Robert Vaughn, who is remembered for his role as Napoleon Solo on 1960s NBC spy drama “The Man From U.N.C.L.E.,” died Friday morning after a brief battle with acute leukemia. He was 83.
Born Nov. 22, 1932 in New York City, Vaughn made his television debut on a 1955 episode of medical drama “Medic.” Other early guest roles included on “As the World Turns,” “Big Town,” “The Millionaire,” “Father Knows Best,” “Gunsmoke” and “The Rifleman.” His first film appearance was an uncredited role in “The Ten Commandments” in 1956, while led to western “Hell’s Crossroads” one year later. In 1959, he received a nomination for both the Academy Award for Best Supporting Actor and the Golden Globe Award for Best Supporting Actor – Motion Picture in “The Young Philadelphians.”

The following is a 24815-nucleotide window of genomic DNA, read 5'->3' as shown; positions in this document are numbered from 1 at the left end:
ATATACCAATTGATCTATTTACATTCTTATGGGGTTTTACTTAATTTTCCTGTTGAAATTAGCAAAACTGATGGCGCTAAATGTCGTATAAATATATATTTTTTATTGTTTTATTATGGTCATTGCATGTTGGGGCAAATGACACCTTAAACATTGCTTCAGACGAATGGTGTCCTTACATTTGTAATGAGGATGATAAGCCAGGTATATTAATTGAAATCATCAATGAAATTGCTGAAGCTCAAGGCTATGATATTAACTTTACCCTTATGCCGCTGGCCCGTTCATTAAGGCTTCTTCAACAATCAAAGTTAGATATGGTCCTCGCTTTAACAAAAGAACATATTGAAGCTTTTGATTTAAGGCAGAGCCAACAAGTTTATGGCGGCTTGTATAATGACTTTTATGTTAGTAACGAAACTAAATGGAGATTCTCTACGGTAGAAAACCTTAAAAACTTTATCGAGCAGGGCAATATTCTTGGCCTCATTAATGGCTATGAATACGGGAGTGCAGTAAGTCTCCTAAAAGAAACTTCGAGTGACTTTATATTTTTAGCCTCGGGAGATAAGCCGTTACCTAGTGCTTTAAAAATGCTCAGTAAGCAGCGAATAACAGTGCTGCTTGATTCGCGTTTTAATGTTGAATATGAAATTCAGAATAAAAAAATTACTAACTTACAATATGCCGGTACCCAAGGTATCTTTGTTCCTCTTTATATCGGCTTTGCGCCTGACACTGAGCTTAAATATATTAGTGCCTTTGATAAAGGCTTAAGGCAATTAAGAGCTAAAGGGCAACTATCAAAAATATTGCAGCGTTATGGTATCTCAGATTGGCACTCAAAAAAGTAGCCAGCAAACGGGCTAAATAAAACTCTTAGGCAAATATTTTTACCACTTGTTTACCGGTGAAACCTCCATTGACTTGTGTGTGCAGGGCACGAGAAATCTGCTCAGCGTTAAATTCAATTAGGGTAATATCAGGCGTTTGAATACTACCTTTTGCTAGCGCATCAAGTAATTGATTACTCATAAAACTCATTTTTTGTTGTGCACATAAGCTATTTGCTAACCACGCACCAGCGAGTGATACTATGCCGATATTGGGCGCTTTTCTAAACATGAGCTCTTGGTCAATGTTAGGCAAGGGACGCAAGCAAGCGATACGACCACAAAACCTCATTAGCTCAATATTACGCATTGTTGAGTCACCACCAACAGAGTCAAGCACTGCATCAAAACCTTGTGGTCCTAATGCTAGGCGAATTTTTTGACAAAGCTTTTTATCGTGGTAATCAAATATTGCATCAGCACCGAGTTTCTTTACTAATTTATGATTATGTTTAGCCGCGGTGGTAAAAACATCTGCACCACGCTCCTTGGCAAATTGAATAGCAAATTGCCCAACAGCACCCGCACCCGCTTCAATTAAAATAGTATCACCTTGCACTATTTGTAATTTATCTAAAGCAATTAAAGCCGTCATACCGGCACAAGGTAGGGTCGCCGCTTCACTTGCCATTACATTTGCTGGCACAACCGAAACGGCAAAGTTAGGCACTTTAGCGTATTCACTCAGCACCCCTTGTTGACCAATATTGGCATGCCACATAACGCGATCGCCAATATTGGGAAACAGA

He next appeared as gunman Lee in “The Magnificent Seven” in 1960. But it was television’s answer to “James Bond,” “The Man From U.N.C.L.E.” from 1964 to 1968 that put him on the map.
In 1978, Vaughn won an Emmy for Outstanding Supporting Performance by an Actor in a Drama Series for “Washington: Behind Closed Doors.”
Vaughn and his “Man From U.N.C.L.E.” co-star, David McCallum, reunited in 1983 for a TV movie, “The Return of the Man From U.N.C.L.E.” More recently, Vaughn had starred for eight seasons on the British crime-caper series “Hustle,” playing Albert Stroller, the lone Yank in a band of London-based con artists. In 2006, he guest starred in an episode of NBC’s “Law & Order: SVU.”
Vaughn is survived by wife Linda, son Cassidy and daughter Caitlin.